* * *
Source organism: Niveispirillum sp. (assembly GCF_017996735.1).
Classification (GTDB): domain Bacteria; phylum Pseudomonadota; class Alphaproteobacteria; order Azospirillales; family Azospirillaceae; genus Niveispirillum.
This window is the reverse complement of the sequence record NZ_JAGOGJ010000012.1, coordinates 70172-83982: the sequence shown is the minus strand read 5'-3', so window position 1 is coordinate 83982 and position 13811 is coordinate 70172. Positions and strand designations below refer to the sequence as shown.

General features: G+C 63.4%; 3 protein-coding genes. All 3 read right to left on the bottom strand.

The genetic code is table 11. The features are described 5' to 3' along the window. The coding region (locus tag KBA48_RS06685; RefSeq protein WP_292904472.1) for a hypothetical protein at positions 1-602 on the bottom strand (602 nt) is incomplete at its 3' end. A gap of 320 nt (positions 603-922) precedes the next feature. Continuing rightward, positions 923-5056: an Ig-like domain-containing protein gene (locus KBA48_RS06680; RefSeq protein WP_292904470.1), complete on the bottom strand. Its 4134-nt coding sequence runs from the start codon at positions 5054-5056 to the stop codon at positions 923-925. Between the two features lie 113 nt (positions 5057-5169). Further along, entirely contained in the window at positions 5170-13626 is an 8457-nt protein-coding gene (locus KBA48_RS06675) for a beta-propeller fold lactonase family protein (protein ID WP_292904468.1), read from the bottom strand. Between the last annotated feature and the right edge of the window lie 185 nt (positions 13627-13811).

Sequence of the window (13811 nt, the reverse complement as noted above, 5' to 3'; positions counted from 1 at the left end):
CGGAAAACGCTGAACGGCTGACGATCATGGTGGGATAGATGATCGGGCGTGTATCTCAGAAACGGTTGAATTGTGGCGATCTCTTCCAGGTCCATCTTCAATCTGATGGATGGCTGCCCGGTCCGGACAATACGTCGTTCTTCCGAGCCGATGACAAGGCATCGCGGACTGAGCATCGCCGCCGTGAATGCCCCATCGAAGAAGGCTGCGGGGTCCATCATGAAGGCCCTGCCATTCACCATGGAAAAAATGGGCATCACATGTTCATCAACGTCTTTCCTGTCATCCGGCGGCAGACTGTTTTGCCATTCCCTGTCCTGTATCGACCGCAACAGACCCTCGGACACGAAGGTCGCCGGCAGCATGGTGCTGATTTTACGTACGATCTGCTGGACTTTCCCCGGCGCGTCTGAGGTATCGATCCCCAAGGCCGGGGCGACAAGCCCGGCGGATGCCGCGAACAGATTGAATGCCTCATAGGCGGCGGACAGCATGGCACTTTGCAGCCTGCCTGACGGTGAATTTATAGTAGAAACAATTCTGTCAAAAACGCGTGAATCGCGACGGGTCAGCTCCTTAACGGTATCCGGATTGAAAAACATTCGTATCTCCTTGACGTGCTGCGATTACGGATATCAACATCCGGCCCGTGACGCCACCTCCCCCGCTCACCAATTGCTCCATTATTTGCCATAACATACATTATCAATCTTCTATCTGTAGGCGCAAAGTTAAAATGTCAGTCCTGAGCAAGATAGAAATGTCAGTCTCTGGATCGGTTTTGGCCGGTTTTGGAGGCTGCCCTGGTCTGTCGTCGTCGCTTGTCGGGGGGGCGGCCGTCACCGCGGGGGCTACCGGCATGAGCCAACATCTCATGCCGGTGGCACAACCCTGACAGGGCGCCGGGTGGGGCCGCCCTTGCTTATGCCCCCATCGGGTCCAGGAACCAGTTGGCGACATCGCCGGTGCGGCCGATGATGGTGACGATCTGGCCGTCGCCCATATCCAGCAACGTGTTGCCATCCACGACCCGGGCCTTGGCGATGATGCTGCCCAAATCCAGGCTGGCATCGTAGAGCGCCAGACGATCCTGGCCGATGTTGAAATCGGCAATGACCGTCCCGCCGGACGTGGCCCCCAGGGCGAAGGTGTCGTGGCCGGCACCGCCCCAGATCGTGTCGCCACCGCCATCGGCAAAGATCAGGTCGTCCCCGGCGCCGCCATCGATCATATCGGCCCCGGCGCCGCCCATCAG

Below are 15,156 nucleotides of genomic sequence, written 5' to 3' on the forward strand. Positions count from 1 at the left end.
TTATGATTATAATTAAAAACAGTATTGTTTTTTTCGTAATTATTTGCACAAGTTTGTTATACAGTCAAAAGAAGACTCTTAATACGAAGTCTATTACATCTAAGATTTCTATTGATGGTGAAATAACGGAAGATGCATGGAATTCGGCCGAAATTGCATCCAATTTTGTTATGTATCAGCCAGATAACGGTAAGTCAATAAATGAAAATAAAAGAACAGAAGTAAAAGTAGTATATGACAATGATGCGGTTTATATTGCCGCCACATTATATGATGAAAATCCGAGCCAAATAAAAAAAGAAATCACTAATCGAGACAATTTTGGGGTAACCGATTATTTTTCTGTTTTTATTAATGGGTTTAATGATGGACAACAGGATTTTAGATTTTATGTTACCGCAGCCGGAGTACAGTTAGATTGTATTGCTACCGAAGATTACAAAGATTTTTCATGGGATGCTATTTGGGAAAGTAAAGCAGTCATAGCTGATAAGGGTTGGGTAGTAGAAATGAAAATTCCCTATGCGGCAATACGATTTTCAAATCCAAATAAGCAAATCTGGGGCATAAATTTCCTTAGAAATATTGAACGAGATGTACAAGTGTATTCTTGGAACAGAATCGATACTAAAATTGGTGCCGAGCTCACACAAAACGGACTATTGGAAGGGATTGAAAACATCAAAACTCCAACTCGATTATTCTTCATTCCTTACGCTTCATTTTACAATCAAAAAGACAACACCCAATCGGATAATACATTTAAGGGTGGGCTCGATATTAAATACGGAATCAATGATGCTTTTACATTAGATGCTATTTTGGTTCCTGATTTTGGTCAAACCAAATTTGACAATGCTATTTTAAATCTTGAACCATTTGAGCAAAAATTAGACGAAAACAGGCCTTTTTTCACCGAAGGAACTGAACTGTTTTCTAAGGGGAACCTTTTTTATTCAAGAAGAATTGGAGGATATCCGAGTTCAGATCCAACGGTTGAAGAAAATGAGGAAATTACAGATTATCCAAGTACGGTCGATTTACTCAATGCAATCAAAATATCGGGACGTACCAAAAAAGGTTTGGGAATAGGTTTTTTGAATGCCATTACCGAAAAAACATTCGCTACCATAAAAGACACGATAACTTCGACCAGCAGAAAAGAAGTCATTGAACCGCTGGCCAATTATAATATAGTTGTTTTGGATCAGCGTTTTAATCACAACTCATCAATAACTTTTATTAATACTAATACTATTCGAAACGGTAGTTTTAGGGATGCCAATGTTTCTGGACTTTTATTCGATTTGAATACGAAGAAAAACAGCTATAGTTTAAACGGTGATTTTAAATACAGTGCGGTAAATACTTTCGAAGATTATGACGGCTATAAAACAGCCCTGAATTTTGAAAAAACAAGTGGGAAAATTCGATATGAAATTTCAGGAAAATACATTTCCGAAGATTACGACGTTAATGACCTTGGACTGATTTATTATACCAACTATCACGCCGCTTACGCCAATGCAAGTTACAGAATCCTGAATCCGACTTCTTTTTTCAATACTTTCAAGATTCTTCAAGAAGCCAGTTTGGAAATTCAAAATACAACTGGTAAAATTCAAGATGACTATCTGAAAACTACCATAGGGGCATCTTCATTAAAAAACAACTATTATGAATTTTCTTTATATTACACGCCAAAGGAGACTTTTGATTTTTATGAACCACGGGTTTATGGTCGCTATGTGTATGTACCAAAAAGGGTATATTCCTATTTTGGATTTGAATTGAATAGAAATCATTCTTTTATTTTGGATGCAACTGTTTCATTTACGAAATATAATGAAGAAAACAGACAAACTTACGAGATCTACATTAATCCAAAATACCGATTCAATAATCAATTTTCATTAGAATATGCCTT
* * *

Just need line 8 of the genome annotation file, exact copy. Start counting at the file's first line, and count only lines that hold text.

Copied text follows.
Below are 15,156 nucleotides of genomic sequence, written 5' to 3' on the forward strand. Positions count from 1 at the left end.